Taking tidiness to its most obsessive

Swiss artist/comedian Ursus Wehrli explores the obsession to organize. So, what does he have to say about his own habits? "My place is a chaotic mess."
Swiss artist/comedian Ursus Wehrli explores the obsession to organize. So, what does he have to say about his own habits? "My place is a chaotic mess."
Posted: March 14, 2013

We aspire to be organized. We shop at the Container Store and pay experts to arrange our closets. We Pinterest pictures of clutter-free kitchens and clean garages. We watch TV shows like TLC's Hoarding: Buried Alive, and secretly praise ourselves because we're not that bad.

"There's a tremendous amount of stress that goes with being disorganized and cluttered," said Nina Miraglia, a personal organizer in West Chester who operates the website www.theneatnick.com. "People get excited when they hear that someone can organize their life or their space or their schedule."

In Swiss artist/comedian Ursus Wehrli's new book, The Art of Clean Up: Life Made Neat and Tidy, he takes our organization obsession to a new level, offering a fruit salad deconstructed by fruit and arranged by size, an alphabetized bowl of alphabet soup, and a parking lot organized by color.

In an interview with The Inquirer, Wehrli discussed his oft-frustrating efforts to straighten up his own home and how he'd "clean up" some iconic Philadelphia art.

Question: In your previous book, Tidying Up Art, you "organized" masterpieces by Van Gogh and Picasso, to name a few. How did that come about?

Answer: The idea came to me in a museum: I found myself standing in front of a piece by the very messy Swiss artist Jean Tinguely. He's famous for putting all sorts of colors, material, and objects on a canvas. I tried to imagine what a cleaning lady would do if she had to clean up his studio. How far would she go? How would she know where the mess ends and art begins? I enjoyed the idea of the cleaning lady cleaning everything, and leaving the room neat and tidy. And I enjoyed even more the idea of the artist's face when he entered the studio the next day.

So I took a painting by Joan MirĂ³, for example, and collected all the different forms and shapes and arranged them by size and color. Or I took the messy picture of Van Gogh's bedroom and stored the furniture on the bed or under the bed. Now there's some room to vacuum.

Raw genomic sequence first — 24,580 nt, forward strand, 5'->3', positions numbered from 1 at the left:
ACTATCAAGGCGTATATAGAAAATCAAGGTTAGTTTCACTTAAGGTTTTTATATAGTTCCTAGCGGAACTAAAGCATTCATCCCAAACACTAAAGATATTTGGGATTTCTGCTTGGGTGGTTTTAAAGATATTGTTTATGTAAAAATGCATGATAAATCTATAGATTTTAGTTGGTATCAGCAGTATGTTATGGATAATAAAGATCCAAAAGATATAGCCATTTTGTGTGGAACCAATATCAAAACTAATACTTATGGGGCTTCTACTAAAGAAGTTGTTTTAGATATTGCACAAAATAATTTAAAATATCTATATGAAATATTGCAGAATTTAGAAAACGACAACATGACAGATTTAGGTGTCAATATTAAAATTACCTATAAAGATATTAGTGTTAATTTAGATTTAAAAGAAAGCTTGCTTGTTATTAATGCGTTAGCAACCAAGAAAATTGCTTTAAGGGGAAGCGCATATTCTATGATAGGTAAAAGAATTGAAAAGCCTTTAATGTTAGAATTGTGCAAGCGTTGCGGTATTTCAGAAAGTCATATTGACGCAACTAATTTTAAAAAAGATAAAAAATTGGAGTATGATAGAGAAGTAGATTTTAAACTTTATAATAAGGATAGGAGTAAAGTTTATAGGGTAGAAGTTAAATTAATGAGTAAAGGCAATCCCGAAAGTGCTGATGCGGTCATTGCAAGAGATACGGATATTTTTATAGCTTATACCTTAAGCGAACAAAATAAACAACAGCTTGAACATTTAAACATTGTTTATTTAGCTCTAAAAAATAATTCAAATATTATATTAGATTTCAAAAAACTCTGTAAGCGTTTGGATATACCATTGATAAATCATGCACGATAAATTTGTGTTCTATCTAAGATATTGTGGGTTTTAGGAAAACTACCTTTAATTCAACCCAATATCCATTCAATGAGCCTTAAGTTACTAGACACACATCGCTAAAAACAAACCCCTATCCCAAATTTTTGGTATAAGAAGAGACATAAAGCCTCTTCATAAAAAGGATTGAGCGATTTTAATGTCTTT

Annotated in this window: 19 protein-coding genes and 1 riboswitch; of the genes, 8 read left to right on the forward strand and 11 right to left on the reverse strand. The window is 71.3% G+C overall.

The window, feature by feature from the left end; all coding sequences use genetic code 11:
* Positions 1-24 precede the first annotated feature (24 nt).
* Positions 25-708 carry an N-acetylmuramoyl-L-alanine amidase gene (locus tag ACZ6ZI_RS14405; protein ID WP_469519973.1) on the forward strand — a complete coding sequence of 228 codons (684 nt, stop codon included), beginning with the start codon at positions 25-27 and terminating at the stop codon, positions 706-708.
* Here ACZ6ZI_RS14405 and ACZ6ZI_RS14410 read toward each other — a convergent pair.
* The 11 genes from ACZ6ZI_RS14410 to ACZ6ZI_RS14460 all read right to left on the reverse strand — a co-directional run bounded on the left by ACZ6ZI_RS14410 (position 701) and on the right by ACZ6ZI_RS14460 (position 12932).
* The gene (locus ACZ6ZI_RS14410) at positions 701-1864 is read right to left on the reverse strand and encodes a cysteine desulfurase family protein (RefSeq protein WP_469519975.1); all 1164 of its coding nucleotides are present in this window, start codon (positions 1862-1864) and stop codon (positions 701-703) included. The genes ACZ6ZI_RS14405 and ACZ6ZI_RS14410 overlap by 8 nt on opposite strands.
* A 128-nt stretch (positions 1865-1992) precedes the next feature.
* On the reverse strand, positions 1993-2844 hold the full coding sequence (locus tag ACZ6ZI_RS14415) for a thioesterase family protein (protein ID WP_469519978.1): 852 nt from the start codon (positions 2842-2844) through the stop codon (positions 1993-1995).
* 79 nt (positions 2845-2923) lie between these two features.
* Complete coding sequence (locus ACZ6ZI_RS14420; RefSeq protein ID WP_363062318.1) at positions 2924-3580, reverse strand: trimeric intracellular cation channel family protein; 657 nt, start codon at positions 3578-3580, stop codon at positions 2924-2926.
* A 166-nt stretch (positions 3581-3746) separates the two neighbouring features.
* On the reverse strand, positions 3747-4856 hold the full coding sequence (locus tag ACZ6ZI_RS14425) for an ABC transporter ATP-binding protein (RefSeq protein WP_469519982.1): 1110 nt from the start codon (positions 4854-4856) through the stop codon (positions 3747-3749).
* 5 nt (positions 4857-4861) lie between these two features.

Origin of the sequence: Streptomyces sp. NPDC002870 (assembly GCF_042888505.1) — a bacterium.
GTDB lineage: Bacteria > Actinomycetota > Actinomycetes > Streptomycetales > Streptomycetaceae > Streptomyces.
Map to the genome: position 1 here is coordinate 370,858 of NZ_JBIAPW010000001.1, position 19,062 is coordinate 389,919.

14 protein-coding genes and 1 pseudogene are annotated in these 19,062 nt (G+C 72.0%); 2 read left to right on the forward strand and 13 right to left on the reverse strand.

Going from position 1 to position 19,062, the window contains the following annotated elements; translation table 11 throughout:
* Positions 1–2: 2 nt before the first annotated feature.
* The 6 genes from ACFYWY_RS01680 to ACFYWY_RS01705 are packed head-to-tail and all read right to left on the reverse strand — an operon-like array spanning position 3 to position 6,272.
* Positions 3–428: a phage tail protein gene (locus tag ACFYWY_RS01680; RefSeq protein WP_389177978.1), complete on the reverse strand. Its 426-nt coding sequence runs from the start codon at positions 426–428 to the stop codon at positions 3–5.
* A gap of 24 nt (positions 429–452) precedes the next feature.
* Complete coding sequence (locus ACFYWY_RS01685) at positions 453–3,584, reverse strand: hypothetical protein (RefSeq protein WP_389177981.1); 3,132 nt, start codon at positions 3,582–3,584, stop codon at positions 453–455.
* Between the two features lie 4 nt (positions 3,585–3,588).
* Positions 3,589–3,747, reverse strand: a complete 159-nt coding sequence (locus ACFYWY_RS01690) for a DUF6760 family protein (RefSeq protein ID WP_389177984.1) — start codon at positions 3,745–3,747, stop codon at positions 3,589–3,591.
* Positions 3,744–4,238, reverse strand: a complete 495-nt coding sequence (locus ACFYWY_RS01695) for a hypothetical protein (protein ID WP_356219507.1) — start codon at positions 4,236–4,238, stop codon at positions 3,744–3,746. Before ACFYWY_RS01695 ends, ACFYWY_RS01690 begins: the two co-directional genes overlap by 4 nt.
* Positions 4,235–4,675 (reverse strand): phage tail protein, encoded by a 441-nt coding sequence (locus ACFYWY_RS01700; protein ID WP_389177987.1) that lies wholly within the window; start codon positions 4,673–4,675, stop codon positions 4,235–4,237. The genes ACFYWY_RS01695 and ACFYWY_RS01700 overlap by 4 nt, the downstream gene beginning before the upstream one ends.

Q: Which artist was most in need of a cleanup and why?

A: Jackson Pollock, definitely! Cleaning up his work took me a while. At the end, I decided to go all the way and put the paint back into the cans.

Q: What do you think draws people to your books?

A: Perhaps my work is an answer to a complicated world. It is very simple and yet complex at the same time. In our everyday lives, we often spiral from one crisis to another, so readers may find it relaxing to see life simplified.

Q: Is your house super-organized?

A: That's what people keep asking me. The thing is: I'd love to be a tidy person, but my place is a chaotic mess. I love to make lists, and that's the reason I get nothing done.

For example, at the beginning of each day, I start by doing a to-do list of all the things I want to put in order. I usually start by scribbling out a bunch of ideas onto a piece of paper.

Next, I try to put the scribbles into a proper table on my computer by doing an Excel file, where I can see all the tasks in neat columns, separated in different colors.

Once I have finished this, it's already noon. After lunch, the first thing I do is compare this new list with the list from the previous day. This also takes up a lot of time.

By the end of the day, the only task on the list which is crossed out is the first one: MAKE LIST.

Q: How about your kitchen cabinets? Do all the cans face the same way and stuff like that?

A: No, but I am proud to say that I am master of filling up the dishwasher in an organized manner. I always try to group things that belong together. Even in the cutlery compartment, I always put the forks with the forks, the spoons with the spoons, and so on.

This saves time later.

Q: Do you consider yourself more of a comedian or an artist?

A: I am happy that I don't have to bother with these types of descriptions of myself. I don't care really. Whether it is on stage or in books, I do things that inspire and interest me. Yes, there's often a touch of humor in it, but that's not on purpose. It's just the way I see things.

Q: Have you been to Philly? What would you do to the Rocky or LOVE statues, for example?

A: I wouldn't touch the Rocky statue. I don't want to get in trouble with Sylvester Stallone.

But the LOVE statue is a real mess. The letters are not aligned, the 'O' is lopsided. . . . It urgently needs to be straightened up. How? I would just put the letters in a line and put them alphabetically: ELOV. Fixed!

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